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Settlement at mediation – handle with care

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In June 2019, David Quinn, a Managing Associate in our Property Litigation team, acted for the successful Claimants in the High Court case of Abberley and others v Abberley (2019) EWHC 1564 (Ch).

The case is an important reminder for parties to a mediation that in the event of a settlement being agreed the parties and their representatives ought to ensure that:

  1. There is a carefully drafted settlement agreement prepared at the mediation that clearly records all of the terms agreed by the parties; and
  2. The agreement is robust enough to refute any challenge by a later disgruntled party who may retrospectively regret the terms agreed.

The Facts

The case involved a fairly typical dissolution of a farming partnership concerning two parents, two brothers and the division of the farm, land and assets. Having not reached an agreement on the dissolution the parties agreed to mediate the dispute and it is the outcome of the mediation that is the subject of these proceedings.

The mediation lasted a full day and went on into the night when eventually terms of settlement were agreed which included transfers of land and a farm business tenancy. Plans were circulated during the day in relation to the plots of land discussed.

The mediator and the Claimants’ solicitor at the time proceeded to type the settlement terms in an electronic template using an online website used by the mediator but the document was lost before being printed. The agreed terms were therefore reduced to writing and duly signed by the parties’ solicitors. The handwritten agreement was headed “Heads of Terms”. The agreement referred to a plan but the plan was misplaced.

In the period after the mediation correspondence was exchanged between the parties’ solicitors in relation to the manner in which the terms of the agreement would be effected to include the number and nature of dispositions of land required. The correspondence in this respect continued for a period in excess of 18 months before the Defendant instructed a new solicitor.

The Defendant then presented an argument that the agreement was not a binding contract but rather a document that was signed merely as an indication of where the parties had reached in their settlement negotiations, being a document that recorded terms agreed in principle only. The Defendant further argued that the contract was not binding for uncertainty due to the further precise terms required to be agreed in relation to the terms of the dispositions of land to be effected and that it did not comply with Section 2 of the Law of Property (Miscellaneous Provisions) Act 1989 in relation to a contract for the disposition of land.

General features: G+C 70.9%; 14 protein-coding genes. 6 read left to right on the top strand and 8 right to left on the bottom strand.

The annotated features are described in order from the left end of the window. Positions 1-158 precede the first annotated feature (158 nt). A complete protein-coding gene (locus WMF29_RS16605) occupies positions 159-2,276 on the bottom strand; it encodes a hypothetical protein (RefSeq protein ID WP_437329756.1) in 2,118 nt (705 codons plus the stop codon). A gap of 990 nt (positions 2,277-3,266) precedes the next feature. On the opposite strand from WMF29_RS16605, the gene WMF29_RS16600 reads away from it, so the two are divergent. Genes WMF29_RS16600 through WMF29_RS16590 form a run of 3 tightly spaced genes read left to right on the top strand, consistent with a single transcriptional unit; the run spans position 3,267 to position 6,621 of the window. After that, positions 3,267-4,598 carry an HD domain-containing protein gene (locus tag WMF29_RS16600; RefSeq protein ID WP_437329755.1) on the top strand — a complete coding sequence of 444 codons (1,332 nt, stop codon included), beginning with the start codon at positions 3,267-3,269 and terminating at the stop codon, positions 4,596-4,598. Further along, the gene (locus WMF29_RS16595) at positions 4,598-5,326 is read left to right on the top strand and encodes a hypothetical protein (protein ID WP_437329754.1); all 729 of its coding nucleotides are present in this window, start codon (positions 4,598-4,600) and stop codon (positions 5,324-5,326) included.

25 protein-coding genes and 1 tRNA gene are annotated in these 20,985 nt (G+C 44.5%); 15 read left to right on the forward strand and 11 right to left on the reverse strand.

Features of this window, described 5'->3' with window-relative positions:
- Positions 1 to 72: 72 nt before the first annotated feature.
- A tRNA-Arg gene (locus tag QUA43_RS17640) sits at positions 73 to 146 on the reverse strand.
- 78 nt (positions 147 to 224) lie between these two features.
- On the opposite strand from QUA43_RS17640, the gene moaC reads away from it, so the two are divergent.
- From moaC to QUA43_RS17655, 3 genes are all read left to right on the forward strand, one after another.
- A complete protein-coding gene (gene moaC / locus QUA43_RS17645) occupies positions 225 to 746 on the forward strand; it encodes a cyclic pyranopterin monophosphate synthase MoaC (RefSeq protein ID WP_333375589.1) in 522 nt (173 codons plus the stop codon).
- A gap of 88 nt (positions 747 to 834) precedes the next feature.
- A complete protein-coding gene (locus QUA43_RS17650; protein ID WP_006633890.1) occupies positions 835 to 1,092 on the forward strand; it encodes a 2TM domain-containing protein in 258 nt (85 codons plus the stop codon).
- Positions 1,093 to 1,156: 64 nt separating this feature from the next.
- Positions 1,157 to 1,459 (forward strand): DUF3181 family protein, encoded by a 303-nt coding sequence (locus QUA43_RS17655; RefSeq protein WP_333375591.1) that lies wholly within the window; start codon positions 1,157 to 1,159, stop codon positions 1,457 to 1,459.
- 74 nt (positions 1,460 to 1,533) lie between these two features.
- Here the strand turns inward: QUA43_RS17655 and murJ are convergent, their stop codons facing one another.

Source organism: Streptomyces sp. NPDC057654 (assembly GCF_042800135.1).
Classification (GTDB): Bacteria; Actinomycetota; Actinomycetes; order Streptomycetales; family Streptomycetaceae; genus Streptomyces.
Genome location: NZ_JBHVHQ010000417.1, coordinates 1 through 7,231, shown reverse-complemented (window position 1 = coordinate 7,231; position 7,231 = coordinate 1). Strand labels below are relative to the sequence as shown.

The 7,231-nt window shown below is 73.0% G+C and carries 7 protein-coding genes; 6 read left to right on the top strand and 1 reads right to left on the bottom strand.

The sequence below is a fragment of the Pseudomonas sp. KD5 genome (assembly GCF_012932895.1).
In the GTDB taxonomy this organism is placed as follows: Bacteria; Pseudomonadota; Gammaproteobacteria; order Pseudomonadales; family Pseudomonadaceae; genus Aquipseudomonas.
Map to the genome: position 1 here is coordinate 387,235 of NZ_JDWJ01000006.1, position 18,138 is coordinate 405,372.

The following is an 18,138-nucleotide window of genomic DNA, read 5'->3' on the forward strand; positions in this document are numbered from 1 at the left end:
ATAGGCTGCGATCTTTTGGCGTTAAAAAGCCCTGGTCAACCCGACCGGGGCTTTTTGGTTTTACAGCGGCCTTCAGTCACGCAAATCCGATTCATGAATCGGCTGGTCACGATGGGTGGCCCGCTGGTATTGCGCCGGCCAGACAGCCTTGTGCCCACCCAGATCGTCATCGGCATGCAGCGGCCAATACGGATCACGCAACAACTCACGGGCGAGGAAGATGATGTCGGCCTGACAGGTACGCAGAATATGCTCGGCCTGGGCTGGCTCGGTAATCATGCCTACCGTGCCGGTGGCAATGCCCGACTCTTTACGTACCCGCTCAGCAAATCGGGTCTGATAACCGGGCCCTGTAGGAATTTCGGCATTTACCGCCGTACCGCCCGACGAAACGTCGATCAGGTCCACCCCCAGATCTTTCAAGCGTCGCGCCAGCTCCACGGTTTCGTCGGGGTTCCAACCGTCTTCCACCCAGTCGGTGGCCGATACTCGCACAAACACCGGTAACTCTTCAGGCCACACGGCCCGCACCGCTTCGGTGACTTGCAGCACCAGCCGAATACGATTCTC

The Court

Appearing before HHJ Jarman in Cardiff it was held that:

  1. On the balance of probabilities all terms agreed at the mediation were incorporated into the agreement and that the agreement did comply with the statutory requirements of section 2 of the Law of Property (Miscellaneous Provisons) Act 1989.
  2. That the essentials of each of the heads of terms were set out in the signed agreement with sufficient certainty to be capable of amounting to a binding agreement and the fact attempts were made to agree further more precise details did not detract from the uncertainty;
  3. It was clear that the agreement contemplated further documentation (such as the dispositions of land) but this did not equate to contemplating a further formal agreement. The judge referenced the case of Von Hatzfield-Wildenburg v Alexander (1912) 1 Ch 284 in this respect where the court found that the mere fact that a more formal document is envisaged does not of itself preclude the existence of a binding agreement.

The case demonstrates the court’s willingness to give the benefit of the doubt to the agreement in cases where the terms of the agreement provide sufficient certainty to be capable of constituting a binding agreement. That said, the parties to a mediation and their legal representatives must be very careful when drafting the settlement agreement, particularly after a mediation that has lasted into the late evening and night when those attending will be tired and, with the end in sight, the tendency could be to draft the settlement agreement in haste. It must be handled with care.

The judgment can be read at: https://www.bailii.org/ew/cases/EWHC/Ch/2019/1564.html

Ince has a team of experienced specialist Property Litigation lawyers and will be very happy to have a no-obligation discussion about your case.

David Quinn, can be contacted on 029 2167 2707 and by email on davidquinn@incegd.com

David Quinn

David Quinn Partner, Real Estate

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